While I am no expert on Hindi, and am in the process of learning myself, I think I can answer your question. "What are you drinking" is not correct in this case because of the tense. Hindi handles the present continuous tense differently. For example: I drink - मैं पीता हूँ I eat - मैं खाता हूँ
I am drinking - मैं पी रहा हूं I am eating - मैं खा रहा हूं
I have linked to another discussion that goes into greater detail on this subject. https://forum.duolingo.com/comment/28223424
Yes, you are correct. In fact Hindi has the following four present tenses What do you drink (Present) What are you drinking (Present continuous) What have you drunk. (Present perfect) What have you been drinking (Present perfect continuous)
Is this asking what they are already drinking or what is it that they want to drink?
What are you drinking and What you WANT to drink are two different sentences. What do you want o drink would be ...Tum kya peena chaHte ho. To WANT is chaHna.
There is no word for ALL in the original sentence. Therefore by inserting ALL you will be not true to the translation.
I put "what do y'all drink?" since Tum can mean you plural. In the Spanish course it accepts y'all as the plural you, but I suppose not in Hindi.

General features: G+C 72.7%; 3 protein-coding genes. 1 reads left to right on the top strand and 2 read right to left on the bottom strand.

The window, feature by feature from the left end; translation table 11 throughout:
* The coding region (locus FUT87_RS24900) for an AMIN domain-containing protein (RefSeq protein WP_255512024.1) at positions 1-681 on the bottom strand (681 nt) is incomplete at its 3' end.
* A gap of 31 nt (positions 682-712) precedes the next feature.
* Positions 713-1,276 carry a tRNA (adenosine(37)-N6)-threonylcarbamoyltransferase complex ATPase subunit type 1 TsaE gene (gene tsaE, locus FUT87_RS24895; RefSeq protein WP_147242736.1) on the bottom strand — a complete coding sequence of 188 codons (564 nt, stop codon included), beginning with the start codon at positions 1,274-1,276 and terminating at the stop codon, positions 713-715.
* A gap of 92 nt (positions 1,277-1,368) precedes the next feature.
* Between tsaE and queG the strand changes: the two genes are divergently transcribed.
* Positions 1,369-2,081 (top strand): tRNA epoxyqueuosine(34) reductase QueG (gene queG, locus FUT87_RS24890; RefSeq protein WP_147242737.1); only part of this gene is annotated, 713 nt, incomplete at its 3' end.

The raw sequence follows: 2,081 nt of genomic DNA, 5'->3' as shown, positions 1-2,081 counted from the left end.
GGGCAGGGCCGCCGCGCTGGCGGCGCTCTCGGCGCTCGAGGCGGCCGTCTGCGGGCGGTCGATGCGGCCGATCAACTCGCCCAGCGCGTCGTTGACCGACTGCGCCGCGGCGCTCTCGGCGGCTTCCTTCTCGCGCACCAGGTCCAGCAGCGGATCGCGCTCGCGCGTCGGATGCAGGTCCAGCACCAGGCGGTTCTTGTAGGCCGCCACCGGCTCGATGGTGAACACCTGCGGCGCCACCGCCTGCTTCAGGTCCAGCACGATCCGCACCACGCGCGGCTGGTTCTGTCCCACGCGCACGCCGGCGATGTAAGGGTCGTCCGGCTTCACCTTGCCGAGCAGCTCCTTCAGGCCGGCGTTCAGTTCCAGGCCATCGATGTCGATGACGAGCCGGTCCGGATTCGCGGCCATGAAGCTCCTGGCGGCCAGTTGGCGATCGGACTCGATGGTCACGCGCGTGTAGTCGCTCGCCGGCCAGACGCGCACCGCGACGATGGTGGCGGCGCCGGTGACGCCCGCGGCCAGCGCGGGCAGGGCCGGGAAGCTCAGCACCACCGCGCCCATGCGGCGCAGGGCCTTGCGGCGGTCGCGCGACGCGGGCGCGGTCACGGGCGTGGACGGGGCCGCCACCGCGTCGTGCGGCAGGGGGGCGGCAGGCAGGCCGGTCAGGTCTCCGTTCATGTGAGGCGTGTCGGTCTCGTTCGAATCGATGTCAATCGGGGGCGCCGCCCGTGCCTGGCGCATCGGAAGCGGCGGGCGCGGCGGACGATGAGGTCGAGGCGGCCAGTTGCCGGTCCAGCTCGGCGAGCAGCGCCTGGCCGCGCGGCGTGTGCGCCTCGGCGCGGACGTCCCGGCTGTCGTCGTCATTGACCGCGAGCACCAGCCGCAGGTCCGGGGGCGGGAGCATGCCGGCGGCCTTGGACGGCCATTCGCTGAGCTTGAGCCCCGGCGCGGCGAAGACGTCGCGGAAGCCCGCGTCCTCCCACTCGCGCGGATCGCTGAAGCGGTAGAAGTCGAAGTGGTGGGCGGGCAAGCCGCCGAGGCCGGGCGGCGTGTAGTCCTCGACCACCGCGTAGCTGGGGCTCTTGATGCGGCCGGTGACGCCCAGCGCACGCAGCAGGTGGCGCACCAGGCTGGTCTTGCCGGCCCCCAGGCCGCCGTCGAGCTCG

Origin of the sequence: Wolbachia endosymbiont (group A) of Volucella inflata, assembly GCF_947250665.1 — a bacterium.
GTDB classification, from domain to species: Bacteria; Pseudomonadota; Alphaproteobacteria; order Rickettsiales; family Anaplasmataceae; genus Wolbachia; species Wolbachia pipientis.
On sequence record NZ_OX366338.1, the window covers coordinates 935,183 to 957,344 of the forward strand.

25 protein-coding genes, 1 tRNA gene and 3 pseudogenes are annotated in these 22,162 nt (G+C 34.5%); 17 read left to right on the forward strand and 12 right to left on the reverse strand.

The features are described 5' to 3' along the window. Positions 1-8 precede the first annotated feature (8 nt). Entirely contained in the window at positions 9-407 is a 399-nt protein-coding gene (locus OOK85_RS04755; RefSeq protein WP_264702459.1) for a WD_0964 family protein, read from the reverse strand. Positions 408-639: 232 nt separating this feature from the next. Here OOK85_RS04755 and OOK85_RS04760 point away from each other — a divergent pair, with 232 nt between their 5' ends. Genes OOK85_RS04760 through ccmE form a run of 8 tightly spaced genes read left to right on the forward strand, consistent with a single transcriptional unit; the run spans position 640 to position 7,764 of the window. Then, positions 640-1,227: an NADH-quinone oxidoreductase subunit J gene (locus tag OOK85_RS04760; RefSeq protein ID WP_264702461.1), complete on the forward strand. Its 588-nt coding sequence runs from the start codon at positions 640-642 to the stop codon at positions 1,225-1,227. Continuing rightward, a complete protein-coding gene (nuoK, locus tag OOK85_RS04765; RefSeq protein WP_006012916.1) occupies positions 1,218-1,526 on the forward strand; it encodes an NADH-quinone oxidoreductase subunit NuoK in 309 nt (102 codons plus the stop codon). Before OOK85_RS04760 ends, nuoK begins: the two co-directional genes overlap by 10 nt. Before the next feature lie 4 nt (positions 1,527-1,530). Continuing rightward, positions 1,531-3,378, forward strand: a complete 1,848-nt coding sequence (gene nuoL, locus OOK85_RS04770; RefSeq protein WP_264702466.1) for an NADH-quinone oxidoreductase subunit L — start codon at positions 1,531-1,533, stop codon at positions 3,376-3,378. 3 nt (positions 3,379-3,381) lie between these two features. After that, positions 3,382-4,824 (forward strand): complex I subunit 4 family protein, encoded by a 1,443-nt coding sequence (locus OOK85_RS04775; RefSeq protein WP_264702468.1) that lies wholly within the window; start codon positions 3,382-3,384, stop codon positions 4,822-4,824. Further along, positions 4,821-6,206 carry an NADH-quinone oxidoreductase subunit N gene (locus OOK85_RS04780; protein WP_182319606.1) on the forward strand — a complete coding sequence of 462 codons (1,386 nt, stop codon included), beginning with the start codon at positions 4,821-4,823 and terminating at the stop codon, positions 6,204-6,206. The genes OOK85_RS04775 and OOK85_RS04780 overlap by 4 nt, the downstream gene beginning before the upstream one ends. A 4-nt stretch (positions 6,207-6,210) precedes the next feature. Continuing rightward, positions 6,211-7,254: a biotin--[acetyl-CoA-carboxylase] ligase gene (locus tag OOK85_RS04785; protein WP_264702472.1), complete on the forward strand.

So is the ते suffix used when the gender of the subject is not specified? And I suppose whether तुम is referring to 'you' or 'you all' (plural) is taken from the context.
In general ते would be used mostly for the masculine and you are correct that it is both for the singular and plural. peetee would be be used for the feminine and in both singular and plural.
saying "what are you drinking" counts as incorrect; is this something to do with tense or just an error on the course's part?
What do you drink (Present indefinite).... is different than ....what are you drinking. (Present continuous). In fact there are two more tenses in this category. What have you drunk (Present perfect) What have you been drinking (Present perfect continuous)
The progressive form is a form communly used in english. It is not the case in Hindi as in French. In Hindi, there is a special rule for the progressive form.